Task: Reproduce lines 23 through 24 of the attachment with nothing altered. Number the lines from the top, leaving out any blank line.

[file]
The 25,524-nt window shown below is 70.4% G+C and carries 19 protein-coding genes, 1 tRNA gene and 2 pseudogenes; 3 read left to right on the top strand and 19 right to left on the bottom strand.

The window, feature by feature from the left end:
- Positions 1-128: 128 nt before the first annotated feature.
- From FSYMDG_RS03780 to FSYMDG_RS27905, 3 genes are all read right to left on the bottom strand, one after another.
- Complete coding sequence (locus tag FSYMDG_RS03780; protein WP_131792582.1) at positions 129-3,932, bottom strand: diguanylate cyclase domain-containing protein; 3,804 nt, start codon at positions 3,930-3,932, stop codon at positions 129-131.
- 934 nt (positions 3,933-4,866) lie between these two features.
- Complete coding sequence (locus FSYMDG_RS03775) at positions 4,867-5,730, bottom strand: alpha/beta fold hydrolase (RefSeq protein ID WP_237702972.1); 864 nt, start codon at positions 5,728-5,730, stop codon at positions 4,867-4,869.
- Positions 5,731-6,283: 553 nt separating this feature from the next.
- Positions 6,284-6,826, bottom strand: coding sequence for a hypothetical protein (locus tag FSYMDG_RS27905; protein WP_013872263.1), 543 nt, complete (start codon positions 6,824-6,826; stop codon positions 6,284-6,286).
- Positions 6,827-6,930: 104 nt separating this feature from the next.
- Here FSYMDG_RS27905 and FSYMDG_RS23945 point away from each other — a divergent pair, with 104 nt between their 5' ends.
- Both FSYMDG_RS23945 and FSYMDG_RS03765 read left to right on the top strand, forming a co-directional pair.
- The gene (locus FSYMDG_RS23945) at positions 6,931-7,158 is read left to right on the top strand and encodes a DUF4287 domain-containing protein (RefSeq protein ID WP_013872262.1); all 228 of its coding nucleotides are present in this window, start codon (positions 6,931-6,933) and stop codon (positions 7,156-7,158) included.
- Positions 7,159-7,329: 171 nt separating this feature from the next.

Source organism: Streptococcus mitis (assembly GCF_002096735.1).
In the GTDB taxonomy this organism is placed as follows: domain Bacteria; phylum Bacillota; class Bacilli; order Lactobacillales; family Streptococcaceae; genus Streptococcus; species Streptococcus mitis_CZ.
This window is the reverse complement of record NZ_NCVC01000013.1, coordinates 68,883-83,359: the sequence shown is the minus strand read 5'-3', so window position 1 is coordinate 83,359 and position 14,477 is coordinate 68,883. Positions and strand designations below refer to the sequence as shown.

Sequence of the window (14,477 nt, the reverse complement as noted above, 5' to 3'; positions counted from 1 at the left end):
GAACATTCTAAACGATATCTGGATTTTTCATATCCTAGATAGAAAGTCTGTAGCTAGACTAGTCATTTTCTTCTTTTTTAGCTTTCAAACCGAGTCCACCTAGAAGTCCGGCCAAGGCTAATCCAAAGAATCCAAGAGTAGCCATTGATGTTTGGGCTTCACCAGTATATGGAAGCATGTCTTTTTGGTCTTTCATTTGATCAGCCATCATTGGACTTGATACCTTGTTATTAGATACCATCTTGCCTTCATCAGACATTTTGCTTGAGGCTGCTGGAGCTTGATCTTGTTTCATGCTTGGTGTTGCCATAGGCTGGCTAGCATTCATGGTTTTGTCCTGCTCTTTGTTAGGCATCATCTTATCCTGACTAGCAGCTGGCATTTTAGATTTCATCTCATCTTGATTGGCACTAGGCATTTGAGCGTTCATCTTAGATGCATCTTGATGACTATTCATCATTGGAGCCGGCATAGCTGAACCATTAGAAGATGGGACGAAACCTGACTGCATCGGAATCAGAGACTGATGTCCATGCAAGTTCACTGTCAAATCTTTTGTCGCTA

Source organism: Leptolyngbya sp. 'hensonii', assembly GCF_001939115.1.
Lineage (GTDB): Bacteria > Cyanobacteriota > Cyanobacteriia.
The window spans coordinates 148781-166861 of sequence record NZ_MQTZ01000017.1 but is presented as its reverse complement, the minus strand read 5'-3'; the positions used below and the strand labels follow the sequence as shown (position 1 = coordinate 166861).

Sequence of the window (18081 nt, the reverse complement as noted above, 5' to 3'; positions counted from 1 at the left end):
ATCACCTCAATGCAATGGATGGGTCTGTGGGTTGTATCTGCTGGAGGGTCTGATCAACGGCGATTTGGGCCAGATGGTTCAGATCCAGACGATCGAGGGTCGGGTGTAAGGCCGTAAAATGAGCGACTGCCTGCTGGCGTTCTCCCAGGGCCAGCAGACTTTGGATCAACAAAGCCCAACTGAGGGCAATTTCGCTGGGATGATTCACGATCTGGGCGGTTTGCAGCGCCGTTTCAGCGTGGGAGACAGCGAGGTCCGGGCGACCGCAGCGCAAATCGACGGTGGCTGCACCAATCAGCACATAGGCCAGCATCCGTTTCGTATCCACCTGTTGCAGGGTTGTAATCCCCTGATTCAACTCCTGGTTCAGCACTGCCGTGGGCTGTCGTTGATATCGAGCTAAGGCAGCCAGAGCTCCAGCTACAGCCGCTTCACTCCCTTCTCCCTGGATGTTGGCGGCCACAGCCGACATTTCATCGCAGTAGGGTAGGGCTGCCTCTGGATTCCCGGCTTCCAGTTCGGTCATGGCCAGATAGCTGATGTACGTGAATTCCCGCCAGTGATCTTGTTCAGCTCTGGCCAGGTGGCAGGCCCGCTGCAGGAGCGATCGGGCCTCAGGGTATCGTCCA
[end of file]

Sequence of the window (18081 nt, the reverse complement as noted above, 5' to 3'; positions counted from 1 at the left end):
ATCACCTCAATGCAATGGATGGGTCTGTGGGTTGTATCTGCTGGAGGGTCTGATCAACGGCGATTTGGGCCAGATGGTTCAGATCCAGACGATCGAGGGTCGGGTGTAAGGCCGTAAAATGAGCGACTGCCTGCTGGCGTTCTCCCAGGGCCAGCAGACTTTGGATCAACAAAGCCCAACTGAGGGCAATTTCGCTGGGATGATTCACGATCTGGGCGGTTTGCAGCGCCGTTTCAGCGTGGGAGACAGCGAGGTCCGGGCGACCGCAGCGCAAATCGACGGTGGCTGCACCAATCAGCACATAGGCCAGCATCCGTTTCGTATCCACCTGTTGCAGGGTTGTAATCCCCTGATTCAACTCCTGGTTCAGCACTGCCGTGGGCTGTCGTTGATATCGAGCTAAGGCAGCCAGAGCTCCAGCTACAGCCGCTTCACTCCCTTCTCCCTGGATGTTGGCGGCCACAGCCGACATTTCATCGCAGTAGGGTAGGGCTGCCTCTGGATTCCCGGCTTCCAGTTCGGTCATGGCCAGATAGCTGATGTACGTGAATTCCCGCCAGTGATCTTGTTCAGCTCTGGCCAGGTGGCAGGCCCGCTGCAGGAGCGATCGGGCCTCAGGGTATCGTCCA